In continuance of this time and space is a subject used by a video artist, Chris Marker, who has long been concerned with time and memory and used video technology as a "camera-pen".

Marker futurist enigmatic work - his films, travel book, imaginary film scripts, videos, installation - constitute a highly subjective voyage across the world and its Borgesian labyrinthine features of faces, landscapes, objects and animals in memory, time and space.

Conomos paints him as a flaneur wandering the world recording his impressions on video forcing a sculpture of linguistics. Conomos, John The Movement of Shadows, Video as Electric Writing, Art and Design, v10, p39, Nov/Dec, 1995.

This is an area not lost on Gary Hill whose work in the nineties has developed in relation to the role of and meaning of language (linguistics, semiotics, and discourse formations) as it inflect within text and contexts. His reality of sculptural space has been created with language and image (particularly the human body) such as I Believe It is an Image in Light of the Other (1991-92). Gary Hill, Heny Art Gallery Association, 1994.

While there is obvious architectural elements to work such as DIG (1987-92). Billed as one of his imposing piece it call "our associations with drilling sites or archaeological digs"

A former sculptor who dealt in steel , Hill used moved into video because it all owed him to "the possibility to think out loud. Here was process immediately accessible and seemingly much closer parallel to thinking".

"Time is the central to video, and it's intrinsic principal is feedback." Gary Hill, Interviewed Interview, pg 65, Art and Design, v8, n7/8, July/August, 1993.

This notion of the public Barrett-Lennard baulks at any one definition. It is however not one particular site or location, rather a process where the public come into being, a discursive realm. He argues it cannot be left as some homogenised sloth and is itself both collective and plural, where difference and variation must be accepted as opposed to some striving for a blanket of unity.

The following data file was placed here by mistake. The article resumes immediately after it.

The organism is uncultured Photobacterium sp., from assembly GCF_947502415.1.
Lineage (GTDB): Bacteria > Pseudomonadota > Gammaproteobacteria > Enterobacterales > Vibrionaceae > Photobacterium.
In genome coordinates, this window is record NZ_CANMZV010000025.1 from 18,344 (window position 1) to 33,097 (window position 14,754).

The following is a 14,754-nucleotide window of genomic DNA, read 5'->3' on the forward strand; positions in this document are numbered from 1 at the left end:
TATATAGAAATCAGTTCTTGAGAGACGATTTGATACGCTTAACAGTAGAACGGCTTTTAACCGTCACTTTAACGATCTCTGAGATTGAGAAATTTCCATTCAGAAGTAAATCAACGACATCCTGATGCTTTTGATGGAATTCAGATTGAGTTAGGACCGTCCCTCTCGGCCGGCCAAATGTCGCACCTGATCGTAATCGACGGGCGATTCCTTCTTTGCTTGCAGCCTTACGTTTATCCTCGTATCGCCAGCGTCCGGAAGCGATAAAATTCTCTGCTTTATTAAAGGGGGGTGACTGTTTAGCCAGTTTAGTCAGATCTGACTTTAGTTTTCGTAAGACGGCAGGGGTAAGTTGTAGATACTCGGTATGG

The second reader, Michael North’s The Public as Sculpture: From Heavenly City to Mass Ornament, North taken an even more ethereal approach to public art. He wants artists to go beyond the constraints of the pedestal, the gallery and even art itself.

He sees consequence of this as being a shift in the role of the audience, from passive to active.

As the aesthetic focus shifts from the experience it provokes, the relationship of the two goes beyond mere implications, the public becomes the sculpture ... the view in effect becomes the subject of the art". (P 10)

"The gap between art and audience is closed by bringing the audience into the art, by making spatial experience the very subject of the art." (11)

It is an activation of different kind for Nam June Paik tries to create a space of activity for the viewer. It is a view he shares with German playwright Bertolt Brecht, the destructive nature of the one-way, passive delivery system for electronic media. In a letter to John Cage in 1972, he wrote that his work for up until then had only been an extension of an evening performance in Darmstadt in 1958. He was referring to Fluxus concert/performance works which culminated with his Etude for Pianoforte where he introduced the notion of physical danger into a piano work. The performance ended in an assault of audience members including Cage. "Not out of antagonism, it was a gesture designed to involved the otherwise passive audience." David A Ross, Nam June Paik's Videotapes, John Hanhardt (ed), Nam June Paik, NY, Whitney Museum, 1982.

In the end video art has surpassed sculpture and in fact art forms such as computer graphics, multi-media, digital editing suites and the like are vying for space on its terms.




1. (Ed) Doug Hall and Sally Jo Fifer, Vito Acconci, Illuminating video, An Essential Guide to Video Art, Aperture in Association with the Bay Area video Coalition, 1990

2. (Ed) Doug Hall and Sally Jo Fifer, , Illuminating video, An Essential Guide to Video Art, Aperture in Association with the Bay Area video Coalition, 1990

3. (Ed) Doug Hall and Sally Jo Fifer, , Illuminating video, An Essential Guide to Video Art, Aperture in Association with the Bay Area video Coalition, 1990

4. Hanhardt, John G, Art/Science Forum, Video Art: Expanded Forms, Leonardo, v23, no 4,

5. Wilson, Andrew, Spatialised Time, Unchecked Duration, Film and Video Work by Contemporary British Artists, Art and Design, v11, July, August, 1996